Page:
The adult Rusty Griswold is being realized by Ed Helms, who has perfected the persona of a well-meaning everyman who seems to constantly find himself in over his head, which helped him find his comedic niche in The Office and The Hangover. Helms’ expertise at this kind of character makes him a smartly cast lead for the Vacation reboot, and a worthy spiritual successor to Chevy Chase’s original Griswold family patriarch.
What separates Helms from Chase is the fact that his Rusty Grisworld feels more grounded, and comes from a more real-world place of going to increasingly drastic means to make the best of a bad situation, even as his family threatens to come apart. Chase’s Clark Griswold on the other hand felt more like a caricature, and like he was simply trying to deny all of the misery around him until he inevitably breaks down. That portrayal was still funny, but it is rooted in 1980’s comedy, and it’s great that Rusty’s character carries a more modern edge, riding nicely off of the boom of successful modern adult comedies like the Judd Apatow catalogue or Seth MacFarlane’s Ted, in that he feels like someone you could actually encounter in real life. The only time he treads closer to resembling Clark is during some awkward moments when he tries to be a confidant for his son, and is predictably unhelpful, as the son first discovers his sexuality upon continually bumping into a girl his age at every stop.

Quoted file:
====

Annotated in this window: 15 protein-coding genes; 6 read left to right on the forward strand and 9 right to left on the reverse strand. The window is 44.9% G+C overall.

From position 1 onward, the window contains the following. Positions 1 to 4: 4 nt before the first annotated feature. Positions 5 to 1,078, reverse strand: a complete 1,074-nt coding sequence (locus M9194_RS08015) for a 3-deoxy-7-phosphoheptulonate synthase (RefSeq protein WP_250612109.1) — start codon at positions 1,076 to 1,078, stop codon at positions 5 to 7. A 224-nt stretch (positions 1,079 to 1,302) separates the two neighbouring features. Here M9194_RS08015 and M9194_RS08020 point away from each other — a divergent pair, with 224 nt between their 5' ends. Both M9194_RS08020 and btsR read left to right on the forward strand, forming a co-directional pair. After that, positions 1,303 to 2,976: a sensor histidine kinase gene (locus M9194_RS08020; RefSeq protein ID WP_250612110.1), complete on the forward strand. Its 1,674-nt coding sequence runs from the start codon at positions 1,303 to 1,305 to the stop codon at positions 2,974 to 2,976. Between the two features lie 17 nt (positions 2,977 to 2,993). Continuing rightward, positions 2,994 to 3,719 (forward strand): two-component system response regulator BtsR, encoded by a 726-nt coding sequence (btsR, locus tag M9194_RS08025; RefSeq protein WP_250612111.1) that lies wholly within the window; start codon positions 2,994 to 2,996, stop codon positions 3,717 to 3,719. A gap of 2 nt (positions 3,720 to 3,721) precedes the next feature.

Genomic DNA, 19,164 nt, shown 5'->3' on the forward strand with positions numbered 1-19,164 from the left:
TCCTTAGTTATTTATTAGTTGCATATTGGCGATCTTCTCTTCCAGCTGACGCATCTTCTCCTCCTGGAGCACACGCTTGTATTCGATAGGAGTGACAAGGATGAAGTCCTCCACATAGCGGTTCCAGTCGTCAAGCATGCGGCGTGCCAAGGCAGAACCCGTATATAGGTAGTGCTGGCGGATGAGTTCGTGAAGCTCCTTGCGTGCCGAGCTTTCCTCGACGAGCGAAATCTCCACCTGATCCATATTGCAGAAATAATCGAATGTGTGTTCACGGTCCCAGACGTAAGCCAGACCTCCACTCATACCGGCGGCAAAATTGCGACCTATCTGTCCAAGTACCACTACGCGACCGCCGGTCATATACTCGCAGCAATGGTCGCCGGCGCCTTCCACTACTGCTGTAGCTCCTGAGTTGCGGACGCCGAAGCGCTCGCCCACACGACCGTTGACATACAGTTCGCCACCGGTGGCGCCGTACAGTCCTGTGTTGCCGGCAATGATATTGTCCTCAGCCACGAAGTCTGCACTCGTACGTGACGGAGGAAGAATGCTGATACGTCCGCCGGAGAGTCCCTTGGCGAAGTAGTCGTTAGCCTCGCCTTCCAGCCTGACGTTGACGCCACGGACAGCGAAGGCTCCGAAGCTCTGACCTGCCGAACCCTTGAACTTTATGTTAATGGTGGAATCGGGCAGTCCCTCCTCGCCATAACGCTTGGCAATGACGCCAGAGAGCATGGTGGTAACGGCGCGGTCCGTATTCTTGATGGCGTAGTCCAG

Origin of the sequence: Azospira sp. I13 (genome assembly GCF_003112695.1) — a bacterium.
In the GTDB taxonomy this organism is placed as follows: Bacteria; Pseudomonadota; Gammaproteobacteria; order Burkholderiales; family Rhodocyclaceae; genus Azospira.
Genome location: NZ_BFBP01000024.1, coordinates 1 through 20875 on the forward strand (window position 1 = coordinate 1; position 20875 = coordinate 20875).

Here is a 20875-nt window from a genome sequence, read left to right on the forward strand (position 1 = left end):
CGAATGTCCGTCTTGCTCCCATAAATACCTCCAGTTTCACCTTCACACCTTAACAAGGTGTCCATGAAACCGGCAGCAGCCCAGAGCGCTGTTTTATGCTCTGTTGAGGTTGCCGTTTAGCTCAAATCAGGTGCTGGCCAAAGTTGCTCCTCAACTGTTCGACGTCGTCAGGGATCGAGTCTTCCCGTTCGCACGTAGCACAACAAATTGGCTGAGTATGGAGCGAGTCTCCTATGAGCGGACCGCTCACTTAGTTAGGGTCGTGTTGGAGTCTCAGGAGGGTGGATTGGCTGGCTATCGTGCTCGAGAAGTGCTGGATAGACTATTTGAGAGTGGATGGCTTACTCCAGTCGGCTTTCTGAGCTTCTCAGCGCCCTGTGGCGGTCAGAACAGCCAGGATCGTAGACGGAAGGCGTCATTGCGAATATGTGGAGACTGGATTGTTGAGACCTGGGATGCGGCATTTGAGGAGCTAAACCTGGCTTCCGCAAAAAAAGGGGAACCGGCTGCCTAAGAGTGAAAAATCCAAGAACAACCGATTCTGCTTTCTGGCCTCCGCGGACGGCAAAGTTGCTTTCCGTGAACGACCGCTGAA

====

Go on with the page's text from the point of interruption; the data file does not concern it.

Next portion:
Unfortunately, the inspired new grounded direction for Rusty is tripped up slightly by the movie still basing its jokes on a lot of cartoon-ish, inconceivable scenarios. The writers clearly knew how to write their lead character’s personality, but in terms of the set pieces, it still feels like they’re writing for Clark, not Rusty. Helms still manages to be funny, and delivers a very lovable and amusing lead performance, even though the script puts him at a disadvantage, but the movie might have been better off if it had focused on more mundane scenarios, not simply trying to experiment with what kind of larger-than-life disasters that it could toss the Griswolds into at any given point.